mysqlcheck Client Program
In some cases, mysqlcheck is more convenient than issuing SQL statements directly. For example, if you provide it with a database name as its argument, mysqlcheck determines what tables the database contains and issues statements to process them all. You do not need to provide explicit table names as arguments. Also, because mysqlcheck is a command-line program, you can easily use it in operating system jobs that perform scheduled maintenance.
mysqlcheck is a command-line client that checks, repairs, analyzes, and optimizes tables. It works with InnoDB, MyISAM, and ARCHIVE tables. It performs three levels of checking:
- All databases
Some mysqlcheck maintenance options:
- –analyze: Perform an ANALYZE TABLE.
- –check: Perform a CHECK TABLE (default).
- –optimize: Perform an OPTIMIZE TABLE.
- –repair: Perform a REPAIR TABLE.
By default, mysqlcheck interprets its first non-option argument as a database name and checks all the tables in that database. If any other arguments follow the database name, it treats them as table names and checks just those tables. Oracle recommends that you run mysqlcheck with no
options first, and then run again if repairs are needed.
Some mysqlcheck modification options:
- –repair –quick: Attempt a quick repair.
- –repair: Repair normally (if quick repair fails).
- –repair –force: Force a repair.
shell> mysqlcheck --login-path=admin world_innodb shell> mysqlcheck -uroot -p mysql user --repair shell> mysqlcheck -uroot -p --all-databases shell> mysqlcheck --login-path=admin --analyze --all-databases
The mysqlcheck examples shown above demonstrate the following:
- The first of the commands (with options) checks only the City and Country tables in theworld_innodb database.
- In the example with the –databases (or -B) option, mysqlcheck interprets its arguments as database names and checks the tables in the world_innodb and test databases.
- With the –all-databases (or -A) option, mysqlcheck checks all tables in all databases.
Conceptually, myisamchk is similar in purpose to mysqlcheck. However, myisamchk does not communicate with the MySQL server. Instead, it accesses the table files directly. It is a non-client utility that checks MyISAM tables. It is similar to mysqlcheck with some of the following differences:
- It can enable or disable indexes.
- It accesses table files directly rather than through the server.
- This avoids concurrent table access.
Perform table maintenance while avoiding concurrent table access with myisamchk:
1. Ensure that the server does not access the tables while they are being worked on. One way to guarantee this is to lock the tables or stop the server.
2. From a command prompt, change location into the database directory where the tables are located. This is the subdirectory of the server’s data directory that has the same name as the database containing the tables to be checked. (The reason for changing location is to make it easier to refer to the table files. This step can be skipped, but myisamchk has to include the directory where the tables are located.)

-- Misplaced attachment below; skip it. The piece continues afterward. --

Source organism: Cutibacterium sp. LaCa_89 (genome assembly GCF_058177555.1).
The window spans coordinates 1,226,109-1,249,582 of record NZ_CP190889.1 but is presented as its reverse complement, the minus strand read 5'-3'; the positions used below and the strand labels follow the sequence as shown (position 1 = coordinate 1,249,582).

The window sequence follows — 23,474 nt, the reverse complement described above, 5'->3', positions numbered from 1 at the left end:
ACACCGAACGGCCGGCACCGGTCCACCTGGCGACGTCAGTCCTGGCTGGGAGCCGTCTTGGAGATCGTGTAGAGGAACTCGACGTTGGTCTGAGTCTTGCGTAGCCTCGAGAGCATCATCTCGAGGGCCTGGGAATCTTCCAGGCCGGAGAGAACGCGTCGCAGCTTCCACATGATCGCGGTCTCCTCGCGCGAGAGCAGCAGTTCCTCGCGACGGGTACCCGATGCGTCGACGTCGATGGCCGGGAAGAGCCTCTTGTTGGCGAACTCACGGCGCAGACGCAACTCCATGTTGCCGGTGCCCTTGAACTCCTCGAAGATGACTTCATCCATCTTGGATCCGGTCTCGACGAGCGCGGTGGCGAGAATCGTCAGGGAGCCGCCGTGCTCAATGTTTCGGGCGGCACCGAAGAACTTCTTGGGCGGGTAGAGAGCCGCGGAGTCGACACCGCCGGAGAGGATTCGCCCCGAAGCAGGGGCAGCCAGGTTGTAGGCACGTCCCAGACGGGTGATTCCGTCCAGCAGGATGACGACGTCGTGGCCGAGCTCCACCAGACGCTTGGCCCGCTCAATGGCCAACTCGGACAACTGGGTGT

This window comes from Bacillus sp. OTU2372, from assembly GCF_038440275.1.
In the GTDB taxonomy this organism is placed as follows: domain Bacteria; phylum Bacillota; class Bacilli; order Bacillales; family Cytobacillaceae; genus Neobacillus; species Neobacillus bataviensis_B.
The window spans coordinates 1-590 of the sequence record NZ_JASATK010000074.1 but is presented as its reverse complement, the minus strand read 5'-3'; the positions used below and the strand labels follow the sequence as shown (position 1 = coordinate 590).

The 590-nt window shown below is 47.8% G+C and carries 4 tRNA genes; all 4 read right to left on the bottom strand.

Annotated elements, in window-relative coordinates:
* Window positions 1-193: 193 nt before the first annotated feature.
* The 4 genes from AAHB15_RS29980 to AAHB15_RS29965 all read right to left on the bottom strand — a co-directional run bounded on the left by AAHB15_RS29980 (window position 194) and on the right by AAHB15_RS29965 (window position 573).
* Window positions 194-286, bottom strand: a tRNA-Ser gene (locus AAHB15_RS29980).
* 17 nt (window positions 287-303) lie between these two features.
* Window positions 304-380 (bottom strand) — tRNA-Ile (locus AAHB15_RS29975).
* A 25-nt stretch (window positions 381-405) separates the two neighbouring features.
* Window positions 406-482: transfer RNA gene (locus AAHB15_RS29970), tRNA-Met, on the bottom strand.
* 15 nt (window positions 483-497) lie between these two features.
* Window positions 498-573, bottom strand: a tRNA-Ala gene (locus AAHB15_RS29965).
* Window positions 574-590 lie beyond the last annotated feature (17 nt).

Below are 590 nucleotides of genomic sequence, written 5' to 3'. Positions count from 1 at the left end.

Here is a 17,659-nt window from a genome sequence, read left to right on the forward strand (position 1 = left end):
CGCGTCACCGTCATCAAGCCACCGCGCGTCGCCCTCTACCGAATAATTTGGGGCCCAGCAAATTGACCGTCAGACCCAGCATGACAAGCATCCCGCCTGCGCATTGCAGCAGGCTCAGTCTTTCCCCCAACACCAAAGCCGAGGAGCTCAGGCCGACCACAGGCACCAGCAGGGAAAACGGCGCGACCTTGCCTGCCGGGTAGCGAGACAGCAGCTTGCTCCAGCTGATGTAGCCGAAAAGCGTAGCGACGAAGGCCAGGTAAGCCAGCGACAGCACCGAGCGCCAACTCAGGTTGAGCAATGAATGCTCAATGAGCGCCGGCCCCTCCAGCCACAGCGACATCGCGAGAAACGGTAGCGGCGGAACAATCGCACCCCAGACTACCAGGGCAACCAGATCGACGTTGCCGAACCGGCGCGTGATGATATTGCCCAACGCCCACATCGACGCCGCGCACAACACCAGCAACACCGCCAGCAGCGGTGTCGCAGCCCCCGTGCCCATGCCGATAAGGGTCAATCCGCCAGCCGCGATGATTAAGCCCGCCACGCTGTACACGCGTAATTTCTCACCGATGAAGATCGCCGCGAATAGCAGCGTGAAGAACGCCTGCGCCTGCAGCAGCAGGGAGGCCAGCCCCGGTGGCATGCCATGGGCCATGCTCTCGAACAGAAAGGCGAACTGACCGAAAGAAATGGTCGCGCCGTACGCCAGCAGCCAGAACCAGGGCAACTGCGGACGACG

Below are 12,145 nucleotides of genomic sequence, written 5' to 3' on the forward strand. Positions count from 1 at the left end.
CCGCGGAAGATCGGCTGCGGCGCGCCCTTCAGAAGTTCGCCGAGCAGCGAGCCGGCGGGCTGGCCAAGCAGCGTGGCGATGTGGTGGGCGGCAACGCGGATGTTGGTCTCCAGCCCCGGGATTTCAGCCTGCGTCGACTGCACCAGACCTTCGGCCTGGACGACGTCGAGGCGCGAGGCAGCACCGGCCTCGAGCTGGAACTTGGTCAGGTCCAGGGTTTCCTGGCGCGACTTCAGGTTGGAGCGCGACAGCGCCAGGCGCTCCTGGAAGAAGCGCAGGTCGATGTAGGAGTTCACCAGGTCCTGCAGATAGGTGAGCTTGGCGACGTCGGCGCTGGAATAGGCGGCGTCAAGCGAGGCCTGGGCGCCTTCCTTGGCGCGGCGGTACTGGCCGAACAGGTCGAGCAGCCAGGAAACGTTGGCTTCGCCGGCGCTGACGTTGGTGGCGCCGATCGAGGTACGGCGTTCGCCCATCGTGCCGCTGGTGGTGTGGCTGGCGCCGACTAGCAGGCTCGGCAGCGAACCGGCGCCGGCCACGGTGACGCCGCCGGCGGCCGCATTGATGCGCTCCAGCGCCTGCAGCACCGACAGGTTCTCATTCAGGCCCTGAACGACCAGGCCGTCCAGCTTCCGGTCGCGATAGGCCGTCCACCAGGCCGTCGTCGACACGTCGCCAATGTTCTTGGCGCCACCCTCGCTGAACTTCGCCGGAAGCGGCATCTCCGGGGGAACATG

3. Invoke myisamchk with options indicating the operation to be performed, followed by arguments that name the tables on which myisamchk should operate. Each of these arguments can be either a table name or the name of the table’s index file. An index file name is the same as the table name, plus an .MYI suffix. Therefore, a table can be referred to either as table_name or as table_name.MYI.
4. Restart the server.
Some myisamchk options:
- –recover: Repair a table.
- –safe-recover: Repair a table that –recover cannot repair.
shell> myisamchk /var/lib/mysql/mysql/help_topic shell> myisamchk help_category.MYI shell> myisamchk --recover help_keyword
Options for mysqlcheck and myisamchk
Options to control the type of maintenance performed:
mysqlcheck and myisamchk both take many options to control the type of table maintenance operation performed. The table in the slide summarizes some of the more commonly used options, most of which are understood by both programs. Where that is not the case, it is noted in the relevant option description.
- –analyze: Analyze the distribution of key values in the table. This can improve performance of queries by speeding up index-based lookups.
- –auto-repair: Repair tables automatically if a check operation discovers problems.
- –check or -c: Check tables for problems. This is the default action if no other operation is specified.
- –check-only-changed or -C: Skip table checking except for tables that have been changed since they were last checked or tables that have not been properly closed. The latter condition might occur if the server crashes while a table is open.
- –fast or -F: Skip table checking except for tables that have not been properly closed.
- –extended, –extend-check, or -e: Run an extended table check. For mysqlcheck, when this option is given in conjunction with a repair option, a more thorough repair is performed than when the repair option is given alone. That is, the repair operation performed by –repair –extended is more thorough than the operation performed by –repair.
- –medium-check or -m: Run a medium table check.
- –quick or -q: For mysqlcheck, –quick without a repair option causes only the index file to be checked, leaving the data file alone. For both programs, –quick in conjunction with a repair option causes the program to repair only the index file, leaving the data file alone.
- –repair, –recover, or -r: Run a table repair operation.